The Eleventh Circuit Court of Appeals recently reversed a judgment favorable to two Alabama school officials stemming from a strip search of minor student, T.R. While Texas does not fall within the Eleventh Circuit’s jurisdiction, the case is nevertheless instructive.
The suit alleged that a teacher at T.R.’s high school smelled marijuana burning in the classroom and alerted school administrators. The principal and assistant principal searched belongings of every student in the class. While they did not find any marijuana, they found stems and seeds, rolling paper, two lighters, and an assortment of pills in T.R.’s backpack. Two students later divulged that T.R. had lit the marijuana cigarette in the classroom.
T.R. met with the principal and school counselor and denied the allegations. Unable to find evidence of marijuana, the school officials decided to strip search T.R. According to the suit, T.R. was strip searched twice, was made to remove her clothing, lift her breasts, and bend over for inspection. The searches were conducted in the counselor’s office, which had a door window visible to a public hallway. No marijuana was found.
T.R.’s parent sued the board, principal, and counselor, alleging violations of the Fourth Amendment and state law claims of invasion of privacy and outrage. The trial court granted the principal and counselor qualified immunity and dismissed claims for invasion of privacy and outrage. The plaintiffs appealed to the Eleventh Circuit.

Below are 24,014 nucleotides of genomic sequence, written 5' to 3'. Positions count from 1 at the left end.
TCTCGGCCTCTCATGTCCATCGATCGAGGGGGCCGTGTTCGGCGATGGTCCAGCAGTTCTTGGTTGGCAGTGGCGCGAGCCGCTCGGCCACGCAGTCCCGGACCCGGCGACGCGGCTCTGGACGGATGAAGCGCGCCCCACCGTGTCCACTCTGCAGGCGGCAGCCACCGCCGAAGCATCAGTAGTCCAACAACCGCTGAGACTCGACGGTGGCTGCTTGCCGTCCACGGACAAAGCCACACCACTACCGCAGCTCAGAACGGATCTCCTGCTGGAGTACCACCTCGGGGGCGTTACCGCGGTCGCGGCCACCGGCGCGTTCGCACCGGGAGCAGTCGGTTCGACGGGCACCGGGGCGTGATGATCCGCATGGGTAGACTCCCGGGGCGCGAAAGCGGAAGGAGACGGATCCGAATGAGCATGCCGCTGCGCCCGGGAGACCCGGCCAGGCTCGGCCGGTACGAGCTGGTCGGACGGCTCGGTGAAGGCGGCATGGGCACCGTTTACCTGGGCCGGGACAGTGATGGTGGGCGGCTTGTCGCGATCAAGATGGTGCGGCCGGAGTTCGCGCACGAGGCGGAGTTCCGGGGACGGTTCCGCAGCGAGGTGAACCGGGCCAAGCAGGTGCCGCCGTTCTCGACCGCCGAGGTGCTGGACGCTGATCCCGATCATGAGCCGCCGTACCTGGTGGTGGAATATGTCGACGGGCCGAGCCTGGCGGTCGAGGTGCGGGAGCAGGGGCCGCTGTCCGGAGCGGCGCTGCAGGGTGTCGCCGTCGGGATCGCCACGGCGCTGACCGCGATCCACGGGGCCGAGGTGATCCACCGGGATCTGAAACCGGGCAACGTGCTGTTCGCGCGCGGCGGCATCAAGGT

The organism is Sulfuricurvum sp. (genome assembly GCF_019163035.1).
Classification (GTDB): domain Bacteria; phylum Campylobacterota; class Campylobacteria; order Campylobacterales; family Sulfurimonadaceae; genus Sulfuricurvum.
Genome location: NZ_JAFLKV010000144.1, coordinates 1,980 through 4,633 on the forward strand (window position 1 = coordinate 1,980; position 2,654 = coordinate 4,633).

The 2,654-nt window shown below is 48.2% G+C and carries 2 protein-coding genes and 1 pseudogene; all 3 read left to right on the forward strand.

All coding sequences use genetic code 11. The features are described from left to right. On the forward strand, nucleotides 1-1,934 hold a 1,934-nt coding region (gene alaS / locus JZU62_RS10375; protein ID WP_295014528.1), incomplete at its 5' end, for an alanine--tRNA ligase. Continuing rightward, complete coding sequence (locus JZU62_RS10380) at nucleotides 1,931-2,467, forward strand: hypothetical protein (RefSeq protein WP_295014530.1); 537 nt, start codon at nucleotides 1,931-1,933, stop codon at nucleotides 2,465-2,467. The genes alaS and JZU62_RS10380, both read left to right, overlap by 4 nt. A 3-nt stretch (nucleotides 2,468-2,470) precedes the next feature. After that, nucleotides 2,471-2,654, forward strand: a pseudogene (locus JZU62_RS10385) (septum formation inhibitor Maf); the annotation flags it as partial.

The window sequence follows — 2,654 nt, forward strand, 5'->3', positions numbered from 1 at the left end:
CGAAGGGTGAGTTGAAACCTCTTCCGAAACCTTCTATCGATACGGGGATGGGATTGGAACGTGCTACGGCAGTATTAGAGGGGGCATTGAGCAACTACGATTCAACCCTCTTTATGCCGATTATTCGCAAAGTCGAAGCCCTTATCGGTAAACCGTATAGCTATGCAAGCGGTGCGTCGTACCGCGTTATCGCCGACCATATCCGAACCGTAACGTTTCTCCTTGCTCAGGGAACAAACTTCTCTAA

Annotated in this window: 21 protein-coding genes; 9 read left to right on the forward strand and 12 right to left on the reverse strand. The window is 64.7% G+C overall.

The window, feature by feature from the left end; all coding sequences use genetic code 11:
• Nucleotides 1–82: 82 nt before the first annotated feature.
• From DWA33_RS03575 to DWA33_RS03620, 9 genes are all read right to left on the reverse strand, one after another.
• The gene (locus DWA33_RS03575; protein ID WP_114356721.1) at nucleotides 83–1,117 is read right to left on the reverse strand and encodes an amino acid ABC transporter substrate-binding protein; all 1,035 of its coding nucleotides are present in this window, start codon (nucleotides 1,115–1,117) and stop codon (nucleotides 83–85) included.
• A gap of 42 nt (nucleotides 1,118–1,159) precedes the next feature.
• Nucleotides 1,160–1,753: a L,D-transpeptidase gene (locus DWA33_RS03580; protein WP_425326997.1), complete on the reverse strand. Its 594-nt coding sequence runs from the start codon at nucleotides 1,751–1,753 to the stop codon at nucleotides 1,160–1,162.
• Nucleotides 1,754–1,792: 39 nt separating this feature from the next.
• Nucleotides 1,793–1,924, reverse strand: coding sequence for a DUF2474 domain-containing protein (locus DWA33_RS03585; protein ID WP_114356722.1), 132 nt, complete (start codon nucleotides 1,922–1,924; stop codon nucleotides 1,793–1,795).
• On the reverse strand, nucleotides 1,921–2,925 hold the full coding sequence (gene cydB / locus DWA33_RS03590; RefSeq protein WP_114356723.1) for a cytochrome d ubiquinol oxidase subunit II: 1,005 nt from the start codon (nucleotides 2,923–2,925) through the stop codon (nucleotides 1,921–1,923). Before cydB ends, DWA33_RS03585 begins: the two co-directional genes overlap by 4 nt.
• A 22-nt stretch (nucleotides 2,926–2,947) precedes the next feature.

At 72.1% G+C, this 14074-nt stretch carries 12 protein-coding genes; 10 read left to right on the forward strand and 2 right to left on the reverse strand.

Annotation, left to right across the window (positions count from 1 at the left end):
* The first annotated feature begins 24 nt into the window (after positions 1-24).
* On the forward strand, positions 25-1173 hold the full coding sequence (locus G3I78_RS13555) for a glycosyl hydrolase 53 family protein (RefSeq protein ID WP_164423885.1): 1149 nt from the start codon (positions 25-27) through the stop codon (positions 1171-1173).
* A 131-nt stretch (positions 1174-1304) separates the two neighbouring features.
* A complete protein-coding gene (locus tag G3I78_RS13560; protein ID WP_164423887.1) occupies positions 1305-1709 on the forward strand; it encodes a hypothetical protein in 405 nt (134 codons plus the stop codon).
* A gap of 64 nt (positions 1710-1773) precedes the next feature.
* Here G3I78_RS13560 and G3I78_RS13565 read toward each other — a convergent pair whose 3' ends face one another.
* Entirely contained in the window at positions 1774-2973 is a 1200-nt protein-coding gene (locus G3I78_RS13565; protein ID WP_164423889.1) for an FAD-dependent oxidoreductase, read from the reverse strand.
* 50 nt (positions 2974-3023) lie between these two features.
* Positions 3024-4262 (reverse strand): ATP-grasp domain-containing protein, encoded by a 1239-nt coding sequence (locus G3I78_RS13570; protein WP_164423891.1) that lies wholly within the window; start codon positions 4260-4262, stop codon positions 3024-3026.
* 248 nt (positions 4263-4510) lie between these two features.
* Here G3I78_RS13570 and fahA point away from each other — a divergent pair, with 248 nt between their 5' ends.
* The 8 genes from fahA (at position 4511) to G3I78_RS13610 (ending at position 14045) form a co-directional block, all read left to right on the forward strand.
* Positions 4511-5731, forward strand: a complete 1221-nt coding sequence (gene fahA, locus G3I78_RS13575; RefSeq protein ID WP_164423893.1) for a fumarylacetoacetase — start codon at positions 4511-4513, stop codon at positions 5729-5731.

At issue was the student’s Fourth Amendment right of “people to be secure in their persons…against unreasonable searches and seizures.” That right requires officers to have probable cause for conducting a search. However, the search and seizure of a child by school officials “requires some easing of the restrictions to which searches by public authorities are ordinarily subject.” According to the court, the legality of a search in this context depends on the reasonableness of the search under the circumstances.
This inquiry includes consideration of (1) whether the action was justified at its inception in that there were reasonable grounds to suspect that the search would uncover evidence of a violation of law or school rules; and (2) whether the search as conducted was reasonably related in scope to the circumstances.
The court of appeals concluded that clearly established law supported the conclusion that school officials violated the student’s Fourth Amendment rights. According to the court, it was unreasonable to strip search the student twice. School officials did not have reasonable suspicion to strip search her at all, much less twice. Moreover, the first search was conducted in a room with a window that was visible from a public hallway, which subjected the student to a “significantly higher level of intrusion.” For similar reasons, the appeals court determined that fact issues remained on T.R.’s privacy and outrage claims, thus, allowing the suit to proceed against the principal and counselor.
The case is T.R. v. Lamar County Bd. of Educ., No. 21-12424 (11th Cir. Feb. 4, 2022) and can be accessed here.
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